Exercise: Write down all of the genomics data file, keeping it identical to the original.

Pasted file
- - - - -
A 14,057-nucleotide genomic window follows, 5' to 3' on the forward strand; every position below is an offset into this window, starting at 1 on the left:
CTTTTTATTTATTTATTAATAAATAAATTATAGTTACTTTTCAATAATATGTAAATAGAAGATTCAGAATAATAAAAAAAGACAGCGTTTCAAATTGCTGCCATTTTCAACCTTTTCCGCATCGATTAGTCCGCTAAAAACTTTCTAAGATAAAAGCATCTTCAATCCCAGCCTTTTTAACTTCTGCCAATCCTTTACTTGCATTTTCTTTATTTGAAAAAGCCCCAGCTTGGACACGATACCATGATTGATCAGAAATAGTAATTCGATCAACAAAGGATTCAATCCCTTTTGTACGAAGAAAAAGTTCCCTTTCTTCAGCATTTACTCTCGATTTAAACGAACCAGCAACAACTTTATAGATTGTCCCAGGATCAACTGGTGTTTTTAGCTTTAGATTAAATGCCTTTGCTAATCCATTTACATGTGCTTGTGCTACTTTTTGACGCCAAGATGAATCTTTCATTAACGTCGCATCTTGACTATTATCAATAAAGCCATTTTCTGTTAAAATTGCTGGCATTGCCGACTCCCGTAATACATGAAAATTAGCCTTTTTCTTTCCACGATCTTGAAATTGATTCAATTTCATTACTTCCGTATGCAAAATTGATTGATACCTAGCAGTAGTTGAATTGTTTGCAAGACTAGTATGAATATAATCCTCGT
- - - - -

A 14,057-nucleotide genomic window follows, 5' to 3' on the forward strand; every position below is an offset into this window, starting at 1 on the left:
CTTTTTATTTATTTATTAATAAATAAATTATAGTTACTTTTCAATAATATGTAAATAGAAGATTCAGAATAATAAAAAAAGACAGCGTTTCAAATTGCTGCCATTTTCAACCTTTTCCGCATCGATTAGTCCGCTAAAAACTTTCTAAGATAAAAGCATCTTCAATCCCAGCCTTTTTAACTTCTGCCAATCCTTTACTTGCATTTTCTTTATTTGAAAAAGCCCCAGCTTGGACACGATACCATGATTGATCAGAAATAGTAATTCGATCAACAAAGGATTCAATCCCTTTTGTACGAAGAAAAAGTTCCCTTTCTTCAGCATTTACTCTCGATTTAAACGAACCAGCAACAACTTTATAGATTGTCCCAGGATCAACTGGTGTTTTTAGCTTTAGATTAAATGCCTTTGCTAATCCATTTACATGTGCTTGTGCTACTTTTTGACGCCAAGATGAATCTTTCATTAACGTCGCATCTTGACTATTATCAATAAAGCCATTTTCTGTTAAAATTGCTGGCATTGCCGACTCCCGTAATACATGAAAATTAGCCTTTTTCTTTCCACGATCTTGAAATTGATTCAATTTCATTACTTCCGTATGCAAAATTGATTGATACCTAGCAGTAGTTGAATTGTTTGCAAGACTAGTATGAATATAATCCTCGT